Includes “How to Test Doneness with a Thermometer.”
You cannot bake bread without a good thermometer.
Yeast is very sensitive to temperature; you have to create the right environment for it to live and grow.
Most recipes are going to tell you to add water at 110 degrees. (In a bread machine it’s a closed environment with heat coming from the motor and for our bread mixes, we tell folks to add water at exactly 80 degrees.) But the goal is not to have bread dough at 110 degrees—that’s way too warm. The ideal temperature for the yeast to grow in bread dough is 79 degrees. Water at 110 degrees mixes with cooler ingredients and cools in contact with the air and, ideally, you have bread dough somewhere around 79 degrees.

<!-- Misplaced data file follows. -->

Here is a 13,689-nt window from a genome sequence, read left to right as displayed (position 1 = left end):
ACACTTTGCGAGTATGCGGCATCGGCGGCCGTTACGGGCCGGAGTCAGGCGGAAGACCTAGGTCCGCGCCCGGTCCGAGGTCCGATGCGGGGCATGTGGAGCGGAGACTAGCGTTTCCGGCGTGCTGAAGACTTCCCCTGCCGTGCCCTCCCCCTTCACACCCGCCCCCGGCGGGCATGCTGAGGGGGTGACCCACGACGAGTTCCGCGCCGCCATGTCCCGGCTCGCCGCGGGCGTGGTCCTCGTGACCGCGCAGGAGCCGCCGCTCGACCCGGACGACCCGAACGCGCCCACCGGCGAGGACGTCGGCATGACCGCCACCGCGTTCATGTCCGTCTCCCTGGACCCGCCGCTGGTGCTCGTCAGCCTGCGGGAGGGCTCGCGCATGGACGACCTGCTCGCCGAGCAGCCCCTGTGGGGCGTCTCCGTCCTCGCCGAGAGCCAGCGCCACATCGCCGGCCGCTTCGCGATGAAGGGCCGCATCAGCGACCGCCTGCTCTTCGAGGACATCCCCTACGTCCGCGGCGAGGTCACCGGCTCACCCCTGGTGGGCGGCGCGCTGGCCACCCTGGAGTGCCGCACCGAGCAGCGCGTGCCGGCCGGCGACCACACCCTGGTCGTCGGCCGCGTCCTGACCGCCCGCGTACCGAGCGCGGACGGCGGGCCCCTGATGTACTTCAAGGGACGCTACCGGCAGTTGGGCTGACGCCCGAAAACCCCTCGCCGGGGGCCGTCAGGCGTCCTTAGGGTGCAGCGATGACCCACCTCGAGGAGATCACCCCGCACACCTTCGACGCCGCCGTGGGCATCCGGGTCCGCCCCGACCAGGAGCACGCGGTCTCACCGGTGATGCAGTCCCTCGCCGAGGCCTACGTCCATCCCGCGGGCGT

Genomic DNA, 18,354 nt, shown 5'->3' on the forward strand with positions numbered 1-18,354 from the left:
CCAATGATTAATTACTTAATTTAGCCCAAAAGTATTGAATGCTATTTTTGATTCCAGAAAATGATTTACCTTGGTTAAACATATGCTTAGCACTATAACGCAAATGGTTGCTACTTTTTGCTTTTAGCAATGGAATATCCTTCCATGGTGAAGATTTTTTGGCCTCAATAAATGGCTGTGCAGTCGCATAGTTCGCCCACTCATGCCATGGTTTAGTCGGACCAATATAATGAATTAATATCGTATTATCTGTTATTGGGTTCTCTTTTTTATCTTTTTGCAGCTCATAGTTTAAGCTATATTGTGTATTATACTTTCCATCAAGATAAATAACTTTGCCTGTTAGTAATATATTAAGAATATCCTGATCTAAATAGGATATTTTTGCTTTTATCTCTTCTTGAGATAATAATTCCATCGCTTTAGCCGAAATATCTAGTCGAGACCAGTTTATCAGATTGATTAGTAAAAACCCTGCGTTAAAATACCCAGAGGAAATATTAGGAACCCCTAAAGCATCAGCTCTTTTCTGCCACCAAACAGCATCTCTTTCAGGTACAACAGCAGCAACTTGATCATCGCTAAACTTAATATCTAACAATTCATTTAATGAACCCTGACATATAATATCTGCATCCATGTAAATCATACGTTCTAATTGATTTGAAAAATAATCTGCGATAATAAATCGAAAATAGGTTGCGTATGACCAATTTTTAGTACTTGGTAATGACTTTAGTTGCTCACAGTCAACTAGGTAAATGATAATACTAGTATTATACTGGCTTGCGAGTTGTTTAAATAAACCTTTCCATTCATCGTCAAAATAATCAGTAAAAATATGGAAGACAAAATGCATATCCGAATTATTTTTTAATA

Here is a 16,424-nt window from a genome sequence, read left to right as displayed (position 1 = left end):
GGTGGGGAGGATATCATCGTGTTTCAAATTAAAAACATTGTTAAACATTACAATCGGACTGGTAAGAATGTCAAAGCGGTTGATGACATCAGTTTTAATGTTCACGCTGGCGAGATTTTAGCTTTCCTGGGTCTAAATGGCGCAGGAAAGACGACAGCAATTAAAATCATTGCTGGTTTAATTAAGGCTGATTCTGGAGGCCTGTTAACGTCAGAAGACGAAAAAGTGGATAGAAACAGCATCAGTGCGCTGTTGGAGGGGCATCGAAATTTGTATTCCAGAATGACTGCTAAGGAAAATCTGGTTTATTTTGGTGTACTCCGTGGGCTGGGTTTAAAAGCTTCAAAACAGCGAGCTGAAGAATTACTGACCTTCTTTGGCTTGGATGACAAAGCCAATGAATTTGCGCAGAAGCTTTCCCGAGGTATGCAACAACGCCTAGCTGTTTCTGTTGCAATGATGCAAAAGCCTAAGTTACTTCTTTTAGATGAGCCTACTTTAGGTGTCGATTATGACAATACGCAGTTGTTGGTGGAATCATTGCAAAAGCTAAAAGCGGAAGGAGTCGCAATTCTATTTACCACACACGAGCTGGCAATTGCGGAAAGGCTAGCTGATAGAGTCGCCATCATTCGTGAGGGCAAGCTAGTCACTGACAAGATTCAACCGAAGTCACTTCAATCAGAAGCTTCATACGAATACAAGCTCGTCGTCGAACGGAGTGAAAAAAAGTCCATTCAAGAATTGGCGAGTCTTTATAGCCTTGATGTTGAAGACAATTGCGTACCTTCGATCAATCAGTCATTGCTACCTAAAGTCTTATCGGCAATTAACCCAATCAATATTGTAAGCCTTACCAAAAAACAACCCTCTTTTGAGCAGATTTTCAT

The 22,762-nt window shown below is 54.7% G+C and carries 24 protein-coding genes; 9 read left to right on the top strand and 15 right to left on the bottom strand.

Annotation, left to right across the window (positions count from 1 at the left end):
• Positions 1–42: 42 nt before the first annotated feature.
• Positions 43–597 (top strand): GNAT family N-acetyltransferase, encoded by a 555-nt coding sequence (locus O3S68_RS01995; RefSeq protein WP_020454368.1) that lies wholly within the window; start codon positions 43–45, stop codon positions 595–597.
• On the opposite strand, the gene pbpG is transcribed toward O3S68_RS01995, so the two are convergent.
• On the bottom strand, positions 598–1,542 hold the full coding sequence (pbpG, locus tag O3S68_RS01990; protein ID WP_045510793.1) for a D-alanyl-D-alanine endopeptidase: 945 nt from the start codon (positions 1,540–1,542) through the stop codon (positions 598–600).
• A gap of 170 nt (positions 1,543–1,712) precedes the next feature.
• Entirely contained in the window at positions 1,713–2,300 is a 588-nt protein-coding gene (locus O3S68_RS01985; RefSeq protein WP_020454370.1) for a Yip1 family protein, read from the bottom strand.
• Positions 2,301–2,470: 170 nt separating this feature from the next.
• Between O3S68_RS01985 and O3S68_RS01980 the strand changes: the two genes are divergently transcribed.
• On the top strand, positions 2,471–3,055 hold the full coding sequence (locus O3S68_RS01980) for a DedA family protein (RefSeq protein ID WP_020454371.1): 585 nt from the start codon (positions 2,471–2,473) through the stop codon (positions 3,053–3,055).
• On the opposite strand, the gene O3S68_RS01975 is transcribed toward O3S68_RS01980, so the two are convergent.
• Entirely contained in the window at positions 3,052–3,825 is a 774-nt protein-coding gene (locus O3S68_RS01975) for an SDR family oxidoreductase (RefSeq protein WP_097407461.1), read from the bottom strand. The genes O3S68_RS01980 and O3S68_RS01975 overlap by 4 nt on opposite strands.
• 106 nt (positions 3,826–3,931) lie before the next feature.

How sensitive is yeast to temperature? A ten degree difference in temperature can change the rate of yeast growth by 100%.
But dough is not the only thing you will measure with a thermometer. You’ll use a thermometer to tell when the bread is baked.
For the bread to set, the internal temperature needs to reach 190 degrees for most breads. The color of the bread isn’t going to tell you that. Thumping the loaf will not tell you that.
To measure the inside temperature, turn your baked loaf out into your gloved hand or a kitchen towel. Turn the loaf and from the bottom, stick the temperature probe into the center of the loaf. It should read 190 degrees. If not, set it back into the pan and bake it for another 5 minutes.